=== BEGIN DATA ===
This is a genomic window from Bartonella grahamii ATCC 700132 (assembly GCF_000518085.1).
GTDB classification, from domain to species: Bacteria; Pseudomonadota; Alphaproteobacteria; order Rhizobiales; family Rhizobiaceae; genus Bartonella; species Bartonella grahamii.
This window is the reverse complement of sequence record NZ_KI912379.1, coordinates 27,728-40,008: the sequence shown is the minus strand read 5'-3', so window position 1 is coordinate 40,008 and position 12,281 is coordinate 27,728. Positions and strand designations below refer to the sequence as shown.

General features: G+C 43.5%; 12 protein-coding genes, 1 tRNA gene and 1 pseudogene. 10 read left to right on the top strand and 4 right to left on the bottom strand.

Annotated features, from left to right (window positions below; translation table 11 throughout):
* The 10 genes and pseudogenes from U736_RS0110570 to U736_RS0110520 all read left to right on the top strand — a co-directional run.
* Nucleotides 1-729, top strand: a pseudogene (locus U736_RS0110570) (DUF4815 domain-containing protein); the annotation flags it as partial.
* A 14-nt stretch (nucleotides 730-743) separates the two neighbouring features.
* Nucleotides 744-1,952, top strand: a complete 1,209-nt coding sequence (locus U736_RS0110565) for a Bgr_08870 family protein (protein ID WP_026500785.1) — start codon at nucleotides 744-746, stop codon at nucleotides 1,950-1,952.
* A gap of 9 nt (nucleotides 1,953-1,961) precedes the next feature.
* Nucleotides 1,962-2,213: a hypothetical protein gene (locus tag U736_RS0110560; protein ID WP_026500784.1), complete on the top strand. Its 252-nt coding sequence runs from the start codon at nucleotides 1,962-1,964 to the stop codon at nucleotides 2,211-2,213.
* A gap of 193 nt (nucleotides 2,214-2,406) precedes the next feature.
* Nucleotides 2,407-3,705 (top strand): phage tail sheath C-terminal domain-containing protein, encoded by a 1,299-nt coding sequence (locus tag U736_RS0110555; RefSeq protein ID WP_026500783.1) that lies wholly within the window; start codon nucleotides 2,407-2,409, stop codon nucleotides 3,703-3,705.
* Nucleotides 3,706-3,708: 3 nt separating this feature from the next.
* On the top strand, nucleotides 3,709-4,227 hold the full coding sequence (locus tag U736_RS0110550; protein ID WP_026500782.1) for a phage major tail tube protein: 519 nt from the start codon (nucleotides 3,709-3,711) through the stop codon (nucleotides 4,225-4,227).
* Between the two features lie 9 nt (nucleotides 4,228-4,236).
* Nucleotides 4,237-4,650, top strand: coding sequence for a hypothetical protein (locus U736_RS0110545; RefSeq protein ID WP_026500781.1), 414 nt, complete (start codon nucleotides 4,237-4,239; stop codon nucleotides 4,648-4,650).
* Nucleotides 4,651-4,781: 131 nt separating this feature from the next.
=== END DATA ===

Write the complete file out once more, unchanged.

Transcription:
This is a genomic window from Bartonella grahamii ATCC 700132 (assembly GCF_000518085.1).
GTDB classification, from domain to species: Bacteria; Pseudomonadota; Alphaproteobacteria; order Rhizobiales; family Rhizobiaceae; genus Bartonella; species Bartonella grahamii.
This window is the reverse complement of sequence record NZ_KI912379.1, coordinates 27,728-40,008: the sequence shown is the minus strand read 5'-3', so window position 1 is coordinate 40,008 and position 12,281 is coordinate 27,728. Positions and strand designations below refer to the sequence as shown.

General features: G+C 43.5%; 12 protein-coding genes, 1 tRNA gene and 1 pseudogene. 10 read left to right on the top strand and 4 right to left on the bottom strand.

Annotated features, from left to right (window positions below; translation table 11 throughout):
* The 10 genes and pseudogenes from U736_RS0110570 to U736_RS0110520 all read left to right on the top strand — a co-directional run.
* Nucleotides 1-729, top strand: a pseudogene (locus U736_RS0110570) (DUF4815 domain-containing protein); the annotation flags it as partial.
* A 14-nt stretch (nucleotides 730-743) separates the two neighbouring features.
* Nucleotides 744-1,952, top strand: a complete 1,209-nt coding sequence (locus U736_RS0110565) for a Bgr_08870 family protein (protein ID WP_026500785.1) — start codon at nucleotides 744-746, stop codon at nucleotides 1,950-1,952.
* A gap of 9 nt (nucleotides 1,953-1,961) precedes the next feature.
* Nucleotides 1,962-2,213: a hypothetical protein gene (locus tag U736_RS0110560; protein ID WP_026500784.1), complete on the top strand. Its 252-nt coding sequence runs from the start codon at nucleotides 1,962-1,964 to the stop codon at nucleotides 2,211-2,213.
* A gap of 193 nt (nucleotides 2,214-2,406) precedes the next feature.
* Nucleotides 2,407-3,705 (top strand): phage tail sheath C-terminal domain-containing protein, encoded by a 1,299-nt coding sequence (locus tag U736_RS0110555; RefSeq protein ID WP_026500783.1) that lies wholly within the window; start codon nucleotides 2,407-2,409, stop codon nucleotides 3,703-3,705.
* Nucleotides 3,706-3,708: 3 nt separating this feature from the next.
* On the top strand, nucleotides 3,709-4,227 hold the full coding sequence (locus tag U736_RS0110550; protein ID WP_026500782.1) for a phage major tail tube protein: 519 nt from the start codon (nucleotides 3,709-3,711) through the stop codon (nucleotides 4,225-4,227).
* Between the two features lie 9 nt (nucleotides 4,228-4,236).
* Nucleotides 4,237-4,650, top strand: coding sequence for a hypothetical protein (locus U736_RS0110545; RefSeq protein ID WP_026500781.1), 414 nt, complete (start codon nucleotides 4,237-4,239; stop codon nucleotides 4,648-4,650).
* Nucleotides 4,651-4,781: 131 nt separating this feature from the next.